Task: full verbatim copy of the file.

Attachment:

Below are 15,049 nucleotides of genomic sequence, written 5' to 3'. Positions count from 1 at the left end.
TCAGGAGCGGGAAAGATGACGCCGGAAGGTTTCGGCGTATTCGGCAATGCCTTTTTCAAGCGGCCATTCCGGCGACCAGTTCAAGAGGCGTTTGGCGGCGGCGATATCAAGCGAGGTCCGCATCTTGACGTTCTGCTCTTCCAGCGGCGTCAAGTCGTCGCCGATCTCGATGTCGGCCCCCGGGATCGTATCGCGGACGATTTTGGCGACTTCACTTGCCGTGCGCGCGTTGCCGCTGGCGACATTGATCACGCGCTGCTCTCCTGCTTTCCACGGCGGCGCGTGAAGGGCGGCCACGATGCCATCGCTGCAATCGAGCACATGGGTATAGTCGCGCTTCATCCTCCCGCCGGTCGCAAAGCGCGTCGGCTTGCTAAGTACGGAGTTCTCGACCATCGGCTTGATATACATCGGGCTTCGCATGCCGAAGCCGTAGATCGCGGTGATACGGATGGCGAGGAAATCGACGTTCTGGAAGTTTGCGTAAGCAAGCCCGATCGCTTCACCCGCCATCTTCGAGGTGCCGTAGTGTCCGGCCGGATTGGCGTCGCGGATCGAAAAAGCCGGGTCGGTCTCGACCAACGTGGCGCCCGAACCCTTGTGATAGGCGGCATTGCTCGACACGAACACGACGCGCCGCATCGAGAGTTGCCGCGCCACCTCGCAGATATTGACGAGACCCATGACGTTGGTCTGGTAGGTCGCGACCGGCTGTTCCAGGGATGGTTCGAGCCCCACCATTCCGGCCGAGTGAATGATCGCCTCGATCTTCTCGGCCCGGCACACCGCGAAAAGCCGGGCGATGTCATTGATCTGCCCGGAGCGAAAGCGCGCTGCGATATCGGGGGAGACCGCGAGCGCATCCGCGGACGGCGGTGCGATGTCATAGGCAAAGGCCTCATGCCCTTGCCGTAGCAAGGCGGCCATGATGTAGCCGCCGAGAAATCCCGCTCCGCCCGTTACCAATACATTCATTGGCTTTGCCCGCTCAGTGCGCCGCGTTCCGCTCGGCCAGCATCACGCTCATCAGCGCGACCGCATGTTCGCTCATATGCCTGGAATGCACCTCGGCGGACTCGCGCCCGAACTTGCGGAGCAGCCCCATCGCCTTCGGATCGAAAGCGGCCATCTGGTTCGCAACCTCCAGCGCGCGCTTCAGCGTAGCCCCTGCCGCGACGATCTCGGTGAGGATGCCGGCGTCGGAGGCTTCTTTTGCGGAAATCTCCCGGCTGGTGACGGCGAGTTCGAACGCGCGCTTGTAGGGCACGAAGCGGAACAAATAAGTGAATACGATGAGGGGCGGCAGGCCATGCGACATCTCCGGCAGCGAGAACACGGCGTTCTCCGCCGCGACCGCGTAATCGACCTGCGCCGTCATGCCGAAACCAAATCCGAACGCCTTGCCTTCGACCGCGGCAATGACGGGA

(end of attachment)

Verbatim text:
Below are 15,049 nucleotides of genomic sequence, written 5' to 3'. Positions count from 1 at the left end.
TCAGGAGCGGGAAAGATGACGCCGGAAGGTTTCGGCGTATTCGGCAATGCCTTTTTCAAGCGGCCATTCCGGCGACCAGTTCAAGAGGCGTTTGGCGGCGGCGATATCAAGCGAGGTCCGCATCTTGACGTTCTGCTCTTCCAGCGGCGTCAAGTCGTCGCCGATCTCGATGTCGGCCCCCGGGATCGTATCGCGGACGATTTTGGCGACTTCACTTGCCGTGCGCGCGTTGCCGCTGGCGACATTGATCACGCGCTGCTCTCCTGCTTTCCACGGCGGCGCGTGAAGGGCGGCCACGATGCCATCGCTGCAATCGAGCACATGGGTATAGTCGCGCTTCATCCTCCCGCCGGTCGCAAAGCGCGTCGGCTTGCTAAGTACGGAGTTCTCGACCATCGGCTTGATATACATCGGGCTTCGCATGCCGAAGCCGTAGATCGCGGTGATACGGATGGCGAGGAAATCGACGTTCTGGAAGTTTGCGTAAGCAAGCCCGATCGCTTCACCCGCCATCTTCGAGGTGCCGTAGTGTCCGGCCGGATTGGCGTCGCGGATCGAAAAAGCCGGGTCGGTCTCGACCAACGTGGCGCCCGAACCCTTGTGATAGGCGGCATTGCTCGACACGAACACGACGCGCCGCATCGAGAGTTGCCGCGCCACCTCGCAGATATTGACGAGACCCATGACGTTGGTCTGGTAGGTCGCGACCGGCTGTTCCAGGGATGGTTCGAGCCCCACCATTCCGGCCGAGTGAATGATCGCCTCGATCTTCTCGGCCCGGCACACCGCGAAAAGCCGGGCGATGTCATTGATCTGCCCGGAGCGAAAGCGCGCTGCGATATCGGGGGAGACCGCGAGCGCATCCGCGGACGGCGGTGCGATGTCATAGGCAAAGGCCTCATGCCCTTGCCGTAGCAAGGCGGCCATGATGTAGCCGCCGAGAAATCCCGCTCCGCCCGTTACCAATACATTCATTGGCTTTGCCCGCTCAGTGCGCCGCGTTCCGCTCGGCCAGCATCACGCTCATCAGCGCGACCGCATGTTCGCTCATATGCCTGGAATGCACCTCGGCGGACTCGCGCCCGAACTTGCGGAGCAGCCCCATCGCCTTCGGATCGAAAGCGGCCATCTGGTTCGCAACCTCCAGCGCGCGCTTCAGCGTAGCCCCTGCCGCGACGATCTCGGTGAGGATGCCGGCGTCGGAGGCTTCTTTTGCGGAAATCTCCCGGCTGGTGACGGCGAGTTCGAACGCGCGCTTGTAGGGCACGAAGCGGAACAAATAAGTGAATACGATGAGGGGCGGCAGGCCATGCGACATCTCCGGCAGCGAGAACACGGCGTTCTCCGCCGCGACCGCGTAATCGACCTGCGCCGTCATGCCGAAACCAAATCCGAACGCCTTGCCTTCGACCGCGGCAATGACGGGA